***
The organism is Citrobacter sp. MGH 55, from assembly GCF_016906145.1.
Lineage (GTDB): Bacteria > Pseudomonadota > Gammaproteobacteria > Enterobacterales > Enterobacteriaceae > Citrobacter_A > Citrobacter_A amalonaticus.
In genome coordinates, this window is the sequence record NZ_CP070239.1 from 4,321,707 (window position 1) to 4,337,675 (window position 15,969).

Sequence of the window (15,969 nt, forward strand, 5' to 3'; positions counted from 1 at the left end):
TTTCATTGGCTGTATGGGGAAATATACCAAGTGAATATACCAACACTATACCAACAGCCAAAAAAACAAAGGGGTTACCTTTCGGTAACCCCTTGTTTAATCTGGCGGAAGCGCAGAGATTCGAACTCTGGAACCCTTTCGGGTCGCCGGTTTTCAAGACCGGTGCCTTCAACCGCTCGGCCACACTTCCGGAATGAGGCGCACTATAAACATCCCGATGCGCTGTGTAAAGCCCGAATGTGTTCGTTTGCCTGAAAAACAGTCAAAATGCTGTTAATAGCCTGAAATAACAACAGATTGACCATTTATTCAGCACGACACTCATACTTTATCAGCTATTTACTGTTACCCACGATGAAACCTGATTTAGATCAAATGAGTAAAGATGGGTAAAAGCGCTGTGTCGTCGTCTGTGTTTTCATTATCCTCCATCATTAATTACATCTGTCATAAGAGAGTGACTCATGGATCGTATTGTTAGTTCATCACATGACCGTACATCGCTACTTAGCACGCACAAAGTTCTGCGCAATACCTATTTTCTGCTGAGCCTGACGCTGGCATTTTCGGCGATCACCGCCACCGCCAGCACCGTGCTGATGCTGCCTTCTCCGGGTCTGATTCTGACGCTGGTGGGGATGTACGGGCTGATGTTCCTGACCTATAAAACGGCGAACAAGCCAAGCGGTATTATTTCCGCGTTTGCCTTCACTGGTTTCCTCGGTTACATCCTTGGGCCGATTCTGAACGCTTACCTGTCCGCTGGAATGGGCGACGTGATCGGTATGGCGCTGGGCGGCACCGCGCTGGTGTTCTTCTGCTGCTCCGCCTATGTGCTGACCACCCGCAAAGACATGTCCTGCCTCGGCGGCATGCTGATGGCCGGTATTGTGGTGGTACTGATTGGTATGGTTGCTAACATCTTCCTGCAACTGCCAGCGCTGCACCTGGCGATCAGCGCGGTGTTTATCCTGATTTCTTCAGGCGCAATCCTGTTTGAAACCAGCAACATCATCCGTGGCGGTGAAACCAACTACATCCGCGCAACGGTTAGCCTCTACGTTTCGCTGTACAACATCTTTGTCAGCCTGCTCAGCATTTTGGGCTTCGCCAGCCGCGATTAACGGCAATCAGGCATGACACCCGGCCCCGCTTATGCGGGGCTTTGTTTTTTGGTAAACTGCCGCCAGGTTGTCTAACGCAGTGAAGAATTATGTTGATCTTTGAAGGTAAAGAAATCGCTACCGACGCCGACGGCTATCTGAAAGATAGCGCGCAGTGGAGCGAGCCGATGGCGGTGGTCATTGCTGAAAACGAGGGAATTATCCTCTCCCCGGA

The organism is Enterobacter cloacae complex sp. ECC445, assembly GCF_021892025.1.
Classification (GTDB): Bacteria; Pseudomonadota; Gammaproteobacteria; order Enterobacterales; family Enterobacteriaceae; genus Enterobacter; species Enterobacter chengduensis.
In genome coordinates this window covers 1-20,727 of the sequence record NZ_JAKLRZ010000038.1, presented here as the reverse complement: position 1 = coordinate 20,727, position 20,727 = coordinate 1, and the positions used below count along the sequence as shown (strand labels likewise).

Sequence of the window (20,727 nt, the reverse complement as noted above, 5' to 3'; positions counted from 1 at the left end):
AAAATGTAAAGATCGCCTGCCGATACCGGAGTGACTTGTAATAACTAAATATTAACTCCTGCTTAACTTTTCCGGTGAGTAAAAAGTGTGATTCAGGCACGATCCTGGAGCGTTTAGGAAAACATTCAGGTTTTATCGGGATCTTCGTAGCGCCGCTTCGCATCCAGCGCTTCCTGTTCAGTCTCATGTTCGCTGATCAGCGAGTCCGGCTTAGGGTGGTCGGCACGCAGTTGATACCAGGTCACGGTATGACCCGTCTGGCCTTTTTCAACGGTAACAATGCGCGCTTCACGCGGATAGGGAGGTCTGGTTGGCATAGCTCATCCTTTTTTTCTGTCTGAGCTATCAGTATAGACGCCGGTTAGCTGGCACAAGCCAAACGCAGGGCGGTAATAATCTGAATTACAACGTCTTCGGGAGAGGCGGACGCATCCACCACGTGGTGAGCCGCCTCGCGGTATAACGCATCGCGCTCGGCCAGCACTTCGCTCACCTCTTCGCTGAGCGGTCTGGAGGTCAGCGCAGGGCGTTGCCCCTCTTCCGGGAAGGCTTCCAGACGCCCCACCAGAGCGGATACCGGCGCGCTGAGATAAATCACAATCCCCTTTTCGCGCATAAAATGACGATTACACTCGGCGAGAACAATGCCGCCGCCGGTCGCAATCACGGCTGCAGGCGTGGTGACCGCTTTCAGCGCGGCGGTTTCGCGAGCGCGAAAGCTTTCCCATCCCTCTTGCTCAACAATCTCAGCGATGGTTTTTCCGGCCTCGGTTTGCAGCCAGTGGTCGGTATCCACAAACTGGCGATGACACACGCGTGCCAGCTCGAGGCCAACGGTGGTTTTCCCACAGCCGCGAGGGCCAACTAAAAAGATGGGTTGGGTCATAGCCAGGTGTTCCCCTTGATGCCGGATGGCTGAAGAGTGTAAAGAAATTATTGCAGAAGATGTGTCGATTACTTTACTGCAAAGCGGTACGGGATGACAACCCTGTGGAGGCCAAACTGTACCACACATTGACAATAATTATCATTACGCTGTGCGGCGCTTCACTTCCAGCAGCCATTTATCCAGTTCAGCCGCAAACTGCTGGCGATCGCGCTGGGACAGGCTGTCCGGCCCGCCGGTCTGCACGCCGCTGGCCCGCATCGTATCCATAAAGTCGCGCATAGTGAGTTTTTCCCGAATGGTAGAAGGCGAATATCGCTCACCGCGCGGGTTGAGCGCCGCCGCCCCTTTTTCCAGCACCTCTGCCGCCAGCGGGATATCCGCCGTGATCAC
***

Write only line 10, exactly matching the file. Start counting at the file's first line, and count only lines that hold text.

AAAATGTAAAGATCGCCTGCCGATACCGGAGTGACTTGTAATAACTAAATATTAACTCCTGCTTAACTTTTCCGGTGAGTAAAAAGTGTGATTCAGGCACGATCCTGGAGCGTTTAGGAAAACATTCAGGTTTTATCGGGATCTTCGTAGCGCCGCTTCGCATCCAGCGCTTCCTGTTCAGTCTCATGTTCGCTGATCAGCGAGTCCGGCTTAGGGTGGTCGGCACGCAGTTGATACCAGGTCACGGTATGACCCGTCTGGCCTTTTTCAACGGTAACAATGCGCGCTTCACGCGGATAGGGAGGTCTGGTTGGCATAGCTCATCCTTTTTTTCTGTCTGAGCTATCAGTATAGACGCCGGTTAGCTGGCACAAGCCAAACGCAGGGCGGTAATAATCTGAATTACAACGTCTTCGGGAGAGGCGGACGCATCCACCACGTGGTGAGCCGCCTCGCGGTATAACGCATCGCGCTCGGCCAGCACTTCGCTCACCTCTTCGCTGAGCGGTCTGGAGGTCAGCGCAGGGCGTTGCCCCTCTTCCGGGAAGGCTTCCAGACGCCCCACCAGAGCGGATACCGGCGCGCTGAGATAAATCACAATCCCCTTTTCGCGCATAAAATGACGATTACACTCGGCGAGAACAATGCCGCCGCCGGTCGCAATCACGGCTGCAGGCGTGGTGACCGCTTTCAGCGCGGCGGTTTCGCGAGCGCGAAAGCTTTCCCATCCCTCTTGCTCAACAATCTCAGCGATGGTTTTTCCGGCCTCGGTTTGCAGCCAGTGGTCGGTATCCACAAACTGGCGATGACACACGCGTGCCAGCTCGAGGCCAACGGTGGTTTTCCCACAGCCGCGAGGGCCAACTAAAAAGATGGGTTGGGTCATAGCCAGGTGTTCCCCTTGATGCCGGATGGCTGAAGAGTGTAAAGAAATTATTGCAGAAGATGTGTCGATTACTTTACTGCAAAGCGGTACGGGATGACAACCCTGTGGAGGCCAAACTGTACCACACATTGACAATAATTATCATTACGCTGTGCGGCGCTTCACTTCCAGCAGCCATTTATCCAGTTCAGCCGCAAACTGCTGGCGATCGCGCTGGGACAGGCTGTCCGGCCCGCCGGTCTGCACGCCGCTGGCCCGCATCGTATCCATAAAGTCGCGCATAGTGAGTTTTTCCCGAATGGTAGAAGGCGAATATCGCTCACCGCGCGGGTTGAGCGCCGCCGCCCCTTTTTCCAGCACCTCTGCCGCCAGCGGGATATCCGCCGTGATCAC